Befana recipes

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LENTILS WITH SAUSAGE                                                                                                        6 persons



Commonly served at the New Year, because lentils, which look like small coins, augur good fortune.  New Year’s Eve in Italy is also known as the night of Saint Silvester- Pope when Emperor Constantine declared Christianity to be the official religion of the Roman Empire.



                 

          


400 grams lentils- Italian Onano or French Puy variety


1 celery stalk


1 carrot


5 fresh sage leaves


4 cloves garlic


Salt to taste


9 Italian Spicy Sausages


Olive oil



Rinse the lentils well.  Put them in a capacious pot and cover with about four fingers of water.  After soaking overnight, add the finely chopped celery, carrot and sage and the four garlic cloves.  Add more water making sure that there are at least two fingers covering the lentils, and then place the covered pot on low heat for two hours.  Salt should be added to taste 15 minutes before taking the lentils off the burner.


Place the sausages in a large pan with about 1 cm. of water.  Cook on low heat for 15- 20 minutes, turning the sausages occasionally.  Slice the sausages into 5-7 pieces each, mix in with the lentils and serve with a drizzle of olive oil.






GNOCCHI WITH RAGU


Franca, who recently retired as the fruit and vegetable vendor in Sorano, advised me as to the important proportions of potatoes to flour.  I have tasted many variations on ragu, and this recipe by Ivana, one of my elderly neighbors, may be the best.



      


 

1 kilo Yukon Gold potatoes


200 grams white flour- plus plenty for dusting


Salt


Pecorino cheese



Scrub the potatoes well and then steam them for twenty minutes to a 1/2 hour, or until tender.   Allow to cool, and then remove the skins.  Mash with a fork to a smooth consistency without lumps.  Liberally dust your work surface with flour and mix and knead the potato and flour together, to form a smooth dough.  Take a handful of dough at a time and roll out using your fingers to form 2 cm. thick rolls.  Cut into three cm. long pieces.  Continue in this way until all the dough is finished.  Pick up a dumpling at a time, and with the tines of a well-floured fork make an indentation on one side.  Leave to rest on a clean cloth, occasionally dusting with flour, so that if the individual gnocchi do come into contact with each other they don’t stick.  Prepare a large pot of salted water and bring to a boil.  Add the gnocchi in three batches- cooking each separately.  When the gnocchi rise to the surface of the boiling water- in about a minute or two- they are cooked.  Lift out with a slotted spoon and layer them in a serving dish.  Each batch is drizzled with olive oil and a third of the ragu.  Continue until all the gnocchi have been used.  Serve immediately with grated pecorino cheese.




                  




IVANA’S RAGU


One medium sized onion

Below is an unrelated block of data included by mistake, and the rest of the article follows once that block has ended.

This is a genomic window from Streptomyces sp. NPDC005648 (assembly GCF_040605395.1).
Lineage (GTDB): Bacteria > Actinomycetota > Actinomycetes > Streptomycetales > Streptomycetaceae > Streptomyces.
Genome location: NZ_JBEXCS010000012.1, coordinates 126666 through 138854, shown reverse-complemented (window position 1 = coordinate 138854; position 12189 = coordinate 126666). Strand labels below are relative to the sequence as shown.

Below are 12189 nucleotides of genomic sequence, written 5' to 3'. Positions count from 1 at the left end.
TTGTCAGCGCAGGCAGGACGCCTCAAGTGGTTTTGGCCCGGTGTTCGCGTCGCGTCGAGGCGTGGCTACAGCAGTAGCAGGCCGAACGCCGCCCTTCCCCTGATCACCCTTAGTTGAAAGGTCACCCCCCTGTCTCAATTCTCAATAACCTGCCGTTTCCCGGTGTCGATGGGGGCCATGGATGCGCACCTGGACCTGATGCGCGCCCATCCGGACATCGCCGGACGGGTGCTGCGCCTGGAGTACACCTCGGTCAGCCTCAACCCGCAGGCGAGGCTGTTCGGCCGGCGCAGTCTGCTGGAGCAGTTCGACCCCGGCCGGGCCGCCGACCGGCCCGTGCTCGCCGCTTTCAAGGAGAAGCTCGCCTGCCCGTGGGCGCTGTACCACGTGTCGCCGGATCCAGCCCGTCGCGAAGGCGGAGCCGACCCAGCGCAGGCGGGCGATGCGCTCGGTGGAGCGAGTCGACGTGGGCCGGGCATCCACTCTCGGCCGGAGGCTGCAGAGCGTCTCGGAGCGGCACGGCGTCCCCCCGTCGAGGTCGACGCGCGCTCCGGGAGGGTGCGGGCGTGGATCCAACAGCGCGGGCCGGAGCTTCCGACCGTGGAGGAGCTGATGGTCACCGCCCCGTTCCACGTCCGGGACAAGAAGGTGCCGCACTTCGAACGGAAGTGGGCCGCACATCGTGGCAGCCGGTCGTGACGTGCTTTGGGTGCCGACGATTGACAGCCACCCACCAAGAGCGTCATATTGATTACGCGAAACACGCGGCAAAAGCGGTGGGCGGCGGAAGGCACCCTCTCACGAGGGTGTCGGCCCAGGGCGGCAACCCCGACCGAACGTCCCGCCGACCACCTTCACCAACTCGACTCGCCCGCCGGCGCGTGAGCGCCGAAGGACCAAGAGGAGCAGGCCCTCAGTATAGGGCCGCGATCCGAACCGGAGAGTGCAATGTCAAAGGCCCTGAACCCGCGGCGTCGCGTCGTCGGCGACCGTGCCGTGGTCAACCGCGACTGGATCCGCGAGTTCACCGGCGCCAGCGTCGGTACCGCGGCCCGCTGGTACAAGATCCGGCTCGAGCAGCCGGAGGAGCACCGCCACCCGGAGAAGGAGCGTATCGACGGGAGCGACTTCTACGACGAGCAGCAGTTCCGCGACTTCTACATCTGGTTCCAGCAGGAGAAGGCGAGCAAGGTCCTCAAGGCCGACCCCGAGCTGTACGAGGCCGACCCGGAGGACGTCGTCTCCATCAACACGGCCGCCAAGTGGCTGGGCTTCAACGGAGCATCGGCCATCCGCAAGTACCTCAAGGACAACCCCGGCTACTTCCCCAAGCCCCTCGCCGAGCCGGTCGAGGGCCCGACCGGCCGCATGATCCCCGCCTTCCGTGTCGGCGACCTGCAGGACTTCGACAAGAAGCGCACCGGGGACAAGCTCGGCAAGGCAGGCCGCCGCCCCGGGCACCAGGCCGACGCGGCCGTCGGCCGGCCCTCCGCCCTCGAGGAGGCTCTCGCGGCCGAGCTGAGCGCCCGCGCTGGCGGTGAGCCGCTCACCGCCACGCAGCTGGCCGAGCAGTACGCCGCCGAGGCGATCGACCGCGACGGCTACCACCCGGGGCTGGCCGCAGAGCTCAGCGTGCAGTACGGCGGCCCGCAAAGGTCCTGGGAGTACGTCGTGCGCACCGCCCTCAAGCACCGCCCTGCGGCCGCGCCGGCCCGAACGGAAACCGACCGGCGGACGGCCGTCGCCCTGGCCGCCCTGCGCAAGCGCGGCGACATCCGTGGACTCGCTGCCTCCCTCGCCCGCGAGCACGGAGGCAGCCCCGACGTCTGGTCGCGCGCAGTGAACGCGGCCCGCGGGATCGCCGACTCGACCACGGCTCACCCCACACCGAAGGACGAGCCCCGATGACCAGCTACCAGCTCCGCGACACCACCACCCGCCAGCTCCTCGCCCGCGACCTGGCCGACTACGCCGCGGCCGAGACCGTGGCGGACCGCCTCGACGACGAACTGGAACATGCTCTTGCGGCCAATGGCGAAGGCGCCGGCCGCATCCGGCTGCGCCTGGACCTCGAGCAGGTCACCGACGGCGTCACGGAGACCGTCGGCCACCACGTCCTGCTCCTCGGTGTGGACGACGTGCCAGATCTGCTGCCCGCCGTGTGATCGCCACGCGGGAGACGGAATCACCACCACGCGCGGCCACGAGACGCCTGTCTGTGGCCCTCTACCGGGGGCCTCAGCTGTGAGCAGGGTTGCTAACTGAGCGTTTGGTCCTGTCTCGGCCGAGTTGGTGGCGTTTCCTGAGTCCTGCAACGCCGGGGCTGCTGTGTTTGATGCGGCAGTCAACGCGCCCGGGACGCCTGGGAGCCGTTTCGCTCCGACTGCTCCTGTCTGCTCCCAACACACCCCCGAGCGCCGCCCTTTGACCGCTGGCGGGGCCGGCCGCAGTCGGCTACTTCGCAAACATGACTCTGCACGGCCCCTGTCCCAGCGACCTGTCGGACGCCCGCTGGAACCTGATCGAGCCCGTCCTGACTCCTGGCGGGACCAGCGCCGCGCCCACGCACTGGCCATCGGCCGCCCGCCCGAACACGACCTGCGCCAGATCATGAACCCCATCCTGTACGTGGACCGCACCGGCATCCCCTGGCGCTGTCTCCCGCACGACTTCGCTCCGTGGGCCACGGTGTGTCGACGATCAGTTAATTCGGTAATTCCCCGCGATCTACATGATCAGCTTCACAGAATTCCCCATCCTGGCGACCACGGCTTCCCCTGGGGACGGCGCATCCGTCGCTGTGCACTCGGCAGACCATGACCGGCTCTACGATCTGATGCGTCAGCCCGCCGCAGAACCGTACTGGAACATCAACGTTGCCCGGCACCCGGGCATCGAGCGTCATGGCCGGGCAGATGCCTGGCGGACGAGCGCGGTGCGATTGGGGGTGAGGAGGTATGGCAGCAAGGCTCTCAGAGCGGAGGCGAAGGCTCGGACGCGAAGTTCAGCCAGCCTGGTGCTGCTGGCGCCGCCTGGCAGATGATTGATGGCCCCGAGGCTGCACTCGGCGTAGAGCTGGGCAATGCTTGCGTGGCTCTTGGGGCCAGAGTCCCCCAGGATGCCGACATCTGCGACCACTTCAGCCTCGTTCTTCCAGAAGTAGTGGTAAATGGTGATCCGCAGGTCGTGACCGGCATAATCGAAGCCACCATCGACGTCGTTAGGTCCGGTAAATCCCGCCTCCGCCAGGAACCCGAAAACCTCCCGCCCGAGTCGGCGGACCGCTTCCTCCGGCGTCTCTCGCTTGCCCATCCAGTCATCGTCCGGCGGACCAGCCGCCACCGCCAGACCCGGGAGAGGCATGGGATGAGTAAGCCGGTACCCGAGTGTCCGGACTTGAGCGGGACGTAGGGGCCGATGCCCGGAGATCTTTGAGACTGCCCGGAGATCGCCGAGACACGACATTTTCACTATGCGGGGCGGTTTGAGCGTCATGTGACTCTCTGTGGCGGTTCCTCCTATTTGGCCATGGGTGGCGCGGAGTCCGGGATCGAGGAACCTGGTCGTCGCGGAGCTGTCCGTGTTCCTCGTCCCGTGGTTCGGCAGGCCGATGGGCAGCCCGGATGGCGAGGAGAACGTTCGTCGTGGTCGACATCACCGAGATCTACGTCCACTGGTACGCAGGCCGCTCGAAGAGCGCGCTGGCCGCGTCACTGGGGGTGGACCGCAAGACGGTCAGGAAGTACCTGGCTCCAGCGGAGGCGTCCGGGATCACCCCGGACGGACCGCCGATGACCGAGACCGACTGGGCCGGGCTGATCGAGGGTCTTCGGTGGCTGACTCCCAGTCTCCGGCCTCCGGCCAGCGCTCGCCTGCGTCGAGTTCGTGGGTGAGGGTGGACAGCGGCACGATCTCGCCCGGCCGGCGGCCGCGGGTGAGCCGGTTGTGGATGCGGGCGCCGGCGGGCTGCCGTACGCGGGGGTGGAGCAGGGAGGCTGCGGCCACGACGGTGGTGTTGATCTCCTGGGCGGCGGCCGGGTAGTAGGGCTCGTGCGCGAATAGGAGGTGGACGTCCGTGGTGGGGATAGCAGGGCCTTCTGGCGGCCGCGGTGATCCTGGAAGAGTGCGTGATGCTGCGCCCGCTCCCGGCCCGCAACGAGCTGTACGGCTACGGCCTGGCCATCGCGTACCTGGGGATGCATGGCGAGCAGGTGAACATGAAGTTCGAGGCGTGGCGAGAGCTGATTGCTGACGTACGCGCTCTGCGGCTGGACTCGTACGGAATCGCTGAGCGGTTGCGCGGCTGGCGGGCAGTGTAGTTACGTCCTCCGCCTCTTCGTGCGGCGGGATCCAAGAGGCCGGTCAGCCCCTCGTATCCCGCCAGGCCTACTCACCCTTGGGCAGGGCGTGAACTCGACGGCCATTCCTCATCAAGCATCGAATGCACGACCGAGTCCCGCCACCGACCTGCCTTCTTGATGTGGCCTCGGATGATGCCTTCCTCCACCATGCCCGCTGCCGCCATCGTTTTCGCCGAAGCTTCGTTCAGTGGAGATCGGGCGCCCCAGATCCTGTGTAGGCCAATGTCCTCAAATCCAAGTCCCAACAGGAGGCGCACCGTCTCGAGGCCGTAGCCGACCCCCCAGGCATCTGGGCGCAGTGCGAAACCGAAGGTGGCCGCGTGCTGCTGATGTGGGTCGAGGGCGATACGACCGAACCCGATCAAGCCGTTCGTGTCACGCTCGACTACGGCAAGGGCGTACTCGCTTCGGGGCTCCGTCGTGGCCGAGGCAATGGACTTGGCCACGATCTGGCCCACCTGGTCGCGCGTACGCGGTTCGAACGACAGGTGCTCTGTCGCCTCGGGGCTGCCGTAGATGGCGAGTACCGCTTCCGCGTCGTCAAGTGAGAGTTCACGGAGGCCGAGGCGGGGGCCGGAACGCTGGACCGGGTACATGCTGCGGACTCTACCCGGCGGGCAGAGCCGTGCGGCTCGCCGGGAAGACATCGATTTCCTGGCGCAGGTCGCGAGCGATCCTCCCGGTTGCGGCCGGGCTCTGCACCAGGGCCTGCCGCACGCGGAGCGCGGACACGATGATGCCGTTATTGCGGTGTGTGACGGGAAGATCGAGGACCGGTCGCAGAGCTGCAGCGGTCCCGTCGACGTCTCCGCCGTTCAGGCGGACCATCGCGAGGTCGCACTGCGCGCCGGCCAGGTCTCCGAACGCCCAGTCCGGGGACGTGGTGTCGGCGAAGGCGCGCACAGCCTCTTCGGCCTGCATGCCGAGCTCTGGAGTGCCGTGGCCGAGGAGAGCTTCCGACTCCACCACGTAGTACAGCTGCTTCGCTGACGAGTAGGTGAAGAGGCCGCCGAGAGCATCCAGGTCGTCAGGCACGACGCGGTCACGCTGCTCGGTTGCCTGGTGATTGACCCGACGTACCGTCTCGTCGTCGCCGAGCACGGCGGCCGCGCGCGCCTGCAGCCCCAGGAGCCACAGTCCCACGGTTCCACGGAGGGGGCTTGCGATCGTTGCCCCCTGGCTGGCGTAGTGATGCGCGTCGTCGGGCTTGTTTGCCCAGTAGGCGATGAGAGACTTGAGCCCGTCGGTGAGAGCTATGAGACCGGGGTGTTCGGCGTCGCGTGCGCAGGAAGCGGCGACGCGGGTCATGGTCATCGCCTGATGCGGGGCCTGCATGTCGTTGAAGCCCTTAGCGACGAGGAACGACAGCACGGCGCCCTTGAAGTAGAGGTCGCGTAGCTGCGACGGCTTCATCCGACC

3 cloves garlic


2 tablespoons olive oil


300 grams ground lean beef


200 grams ground pork


500 grams Italian peeled tomatoes.


3 sprigs fresh thyme


150 ml red wine


Salt and pepper to taste



Finely chop onion and garlic and gently fry in pan with two tablespoons of olive oil, until slightly golden.  Turn heat up to medium, add the ground beef and pork and cook until the meat browns.  Add the peeled tomatoes- broken up in the pan with a wooden spoon- thyme and wine and simmer the ragu for two hours.  Stir occasionally, adding water to prevent the sauce from drying out.  Stir in a generous drizzle of olive oil.  The ragu is now ready to be served with the gnocchi.







RABBIT WITH OLIVES


I first had this lovely dish with Amparo, my Colombian restaurateur friend, at the completion of one of her olive harvests.



             




4 tablespoons olive oil


2 1 kilo rabbits cut into pieces


4 cloves garlic


2 teaspoons salted capers (rinsed)


30 black olives (remove pits)


1 sprig of rosemary


150 ml white wine


Salt and pepper



Heat the olive oil in a large pan, add the rabbit and the halved cloves of garlic.  Brown the rabbit lightly on all sides, and then add the capers, olives, rosemary, wine, salt, and pepper and simmer gently for 20 – 30 minutes, or until tender.






BEST ROASTED POTATOES WITH FENNEL FLOWERS



I have always enjoyed roasted potatoes, and they are a common side dish in Tuscany, but I had never eaten them with fennel flowers before coming to Sorano- and that’s what makes them special.




           




8 large Yukon Gold potatoes


Salt


Dried fennel flowers or seed


Lard or olive oil



Place peeled and halved potatoes in a pot and cover with cold salted water.  Bring to a boil and cook for ten minutes.  Drain the water and set the potatoes aside to cool.  Melt the pig lard- or use olive oil if preferred- so that it covers the bottom of a large frying pan to a height between .5 and 1 centimeter.  Cut the potatoes into about four pieces per half potato and then fry the potatoes in the oil, turning them so that they become golden on all sides.